Here, Japan's industrial structure has proved to be vulnerable to a downturn in the global economy.2  The transport equipment, electrical machinery, and general machinery industries fueled the Japanese economy by significantly expanding their exports for several years before the financial crisis.  The main drivers were buoyant private consumption in the United States, Europe, and other advanced economies, robust growth in emerging economies, and the yen's depreciation.  However, plunging global demand and the yen's appreciation caused exports in these three industries to plummet, triggering drastic production and inventory adjustments.  The global demand shock spread across a wide range of manufacturing industries in Japan and dampened the economy, because these three export-led industries hold a large share in the nation's total industrial production and maintain large and diverse domestic networks of parts and equipment suppliers: these industries mentioned account for about 50 percent of the nation's total industrial production, compared with about 20 percent for their U.S. counterparts; and they are heavily dependent on exports as shown in data from the Japan Automobile Manufacturers Association, Inc. that 58 percent of motor vehicles produced in Japan in 2008 were exported, a rise of about 10 percent in four years.  A breakdown of industrial shipments shows that during the October-December quarter of 2008 export shipments caused a greater negative impact, while during January to March 2009 domestic shipments exerted a greater negative impact.  This sequence occurred because plunging demand first affected exports and then spread to business fixed investment and other aspects of domestic demand.  South Korea and Taiwan have similar industrial structures, which would explain the substantial drop in their production and exports, as in the case of Japan.

  1.  2  For more details, refer to "Box: Recent Substantial Decrease in Industrial Production" in Monthly Report of Recent Economic and Financial Developments, released in February 2009.

B.  Projections in the Bank's April 2009 Outlook Report

The Bank discusses economic activity and prices at the Monetary Policy Meetings.  In April and October, it releases the Outlook for Economic Activity and Prices, also known as the Outlook Report, which discloses the Bank's forecasts for economic activity and prices for the next two or three years.  In the April 2009 Outlook Report, the forecast considered most likely by Policy Board members was that on a fiscal-year basis the real GDP growth rate would likely fall substantially to minus 3 to 4 percent in fiscal 2009, but would recover to around 1 percent in fiscal 2010.  In other words, in the first half of fiscal 2009, the pace of deterioration in economic condition should moderate gradually and start to level out as inventory adjustments made progress both at home and abroad.  From the latter half of fiscal 2009, global financial markets should regain stability, with overseas economies starting to recover on the strength of policy actions taken in various countries and the gradual adjustment of various excesses in financial and economic activity.  Japan's economy should also recover gradually, and return to a growth rate above its potential in fiscal 2010.  Drivers would include the positive effects of policy measures, in addition to an overseas economic recovery, and improved global financial markets.  Still, the outlook for economic activity and prices remains extremely uncertain.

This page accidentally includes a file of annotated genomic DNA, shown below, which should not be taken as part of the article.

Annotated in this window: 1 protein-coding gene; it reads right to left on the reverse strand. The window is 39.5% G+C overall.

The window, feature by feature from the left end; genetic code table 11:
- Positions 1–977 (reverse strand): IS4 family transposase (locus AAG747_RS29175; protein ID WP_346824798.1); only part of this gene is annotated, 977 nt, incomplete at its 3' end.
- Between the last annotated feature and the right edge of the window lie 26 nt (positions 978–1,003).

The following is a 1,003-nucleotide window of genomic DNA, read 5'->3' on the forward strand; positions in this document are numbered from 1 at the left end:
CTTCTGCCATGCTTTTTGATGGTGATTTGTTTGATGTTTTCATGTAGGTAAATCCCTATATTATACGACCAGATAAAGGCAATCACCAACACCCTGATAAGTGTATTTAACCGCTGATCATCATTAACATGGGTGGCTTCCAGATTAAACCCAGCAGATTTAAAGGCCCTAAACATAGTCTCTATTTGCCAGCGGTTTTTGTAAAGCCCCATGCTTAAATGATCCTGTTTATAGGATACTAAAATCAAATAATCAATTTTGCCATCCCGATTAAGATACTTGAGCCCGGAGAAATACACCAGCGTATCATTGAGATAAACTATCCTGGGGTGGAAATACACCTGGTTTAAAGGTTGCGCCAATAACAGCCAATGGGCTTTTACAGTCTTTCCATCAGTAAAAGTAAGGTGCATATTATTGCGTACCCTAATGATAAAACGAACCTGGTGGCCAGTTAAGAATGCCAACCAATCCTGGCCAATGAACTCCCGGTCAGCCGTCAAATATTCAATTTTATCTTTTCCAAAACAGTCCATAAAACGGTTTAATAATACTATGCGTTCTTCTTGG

C.  The Current Situation

The Japanese economy has moved in line with the scenario I described, and has recently begun to stop worsening.  Data for the April-June quarter should show positive growth from the previous quarter, ending the economic free fall.  The progress in inventory adjustments both at home and abroad has enabled automobile and electrical machinery makers to increase production from May, while exports mainly to Europe and East Asia have recovered since April.  The Government's policy package to address the economic crisis should also boost the economy.  Unfortunately, the level of economic activity has declined so much over the past six months that anticipated export and production gains may not be sufficient for the public to feel the recovery for the time being.